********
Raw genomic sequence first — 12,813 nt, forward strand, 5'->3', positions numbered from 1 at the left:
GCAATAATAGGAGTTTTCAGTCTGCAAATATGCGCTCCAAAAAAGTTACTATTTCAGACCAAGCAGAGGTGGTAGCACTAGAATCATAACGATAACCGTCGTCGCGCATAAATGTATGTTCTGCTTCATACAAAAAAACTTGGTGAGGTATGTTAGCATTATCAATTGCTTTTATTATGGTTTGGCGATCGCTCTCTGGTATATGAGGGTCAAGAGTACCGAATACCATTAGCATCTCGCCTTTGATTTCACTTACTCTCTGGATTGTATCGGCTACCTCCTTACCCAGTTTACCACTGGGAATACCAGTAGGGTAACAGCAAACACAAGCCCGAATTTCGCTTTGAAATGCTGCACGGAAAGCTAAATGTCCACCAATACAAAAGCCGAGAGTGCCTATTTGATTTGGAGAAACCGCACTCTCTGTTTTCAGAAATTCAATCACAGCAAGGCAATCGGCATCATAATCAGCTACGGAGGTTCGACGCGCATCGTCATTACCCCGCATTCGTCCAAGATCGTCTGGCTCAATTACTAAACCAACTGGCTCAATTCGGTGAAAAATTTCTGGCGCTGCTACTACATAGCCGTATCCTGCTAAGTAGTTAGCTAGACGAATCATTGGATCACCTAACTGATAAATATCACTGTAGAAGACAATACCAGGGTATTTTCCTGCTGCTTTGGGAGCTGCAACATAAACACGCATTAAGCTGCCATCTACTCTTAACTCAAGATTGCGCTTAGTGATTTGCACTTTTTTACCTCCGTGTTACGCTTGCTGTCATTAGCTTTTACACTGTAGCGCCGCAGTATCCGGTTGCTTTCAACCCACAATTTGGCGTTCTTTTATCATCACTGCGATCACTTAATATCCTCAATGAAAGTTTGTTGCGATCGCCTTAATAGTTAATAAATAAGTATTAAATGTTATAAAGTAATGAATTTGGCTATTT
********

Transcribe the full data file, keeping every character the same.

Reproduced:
Raw genomic sequence first — 12,813 nt, forward strand, 5'->3', positions numbered from 1 at the left:
GCAATAATAGGAGTTTTCAGTCTGCAAATATGCGCTCCAAAAAAGTTACTATTTCAGACCAAGCAGAGGTGGTAGCACTAGAATCATAACGATAACCGTCGTCGCGCATAAATGTATGTTCTGCTTCATACAAAAAAACTTGGTGAGGTATGTTAGCATTATCAATTGCTTTTATTATGGTTTGGCGATCGCTCTCTGGTATATGAGGGTCAAGAGTACCGAATACCATTAGCATCTCGCCTTTGATTTCACTTACTCTCTGGATTGTATCGGCTACCTCCTTACCCAGTTTACCACTGGGAATACCAGTAGGGTAACAGCAAACACAAGCCCGAATTTCGCTTTGAAATGCTGCACGGAAAGCTAAATGTCCACCAATACAAAAGCCGAGAGTGCCTATTTGATTTGGAGAAACCGCACTCTCTGTTTTCAGAAATTCAATCACAGCAAGGCAATCGGCATCATAATCAGCTACGGAGGTTCGACGCGCATCGTCATTACCCCGCATTCGTCCAAGATCGTCTGGCTCAATTACTAAACCAACTGGCTCAATTCGGTGAAAAATTTCTGGCGCTGCTACTACATAGCCGTATCCTGCTAAGTAGTTAGCTAGACGAATCATTGGATCACCTAACTGATAAATATCACTGTAGAAGACAATACCAGGGTATTTTCCTGCTGCTTTGGGAGCTGCAACATAAACACGCATTAAGCTGCCATCTACTCTTAACTCAAGATTGCGCTTAGTGATTTGCACTTTTTTACCTCCGTGTTACGCTTGCTGTCATTAGCTTTTACACTGTAGCGCCGCAGTATCCGGTTGCTTTCAACCCACAATTTGGCGTTCTTTTATCATCACTGCGATCACTTAATATCCTCAATGAAAGTTTGTTGCGATCGCCTTAATAGTTAATAAATAAGTATTAAATGTTATAAAGTAATGAATTTGGCTATTT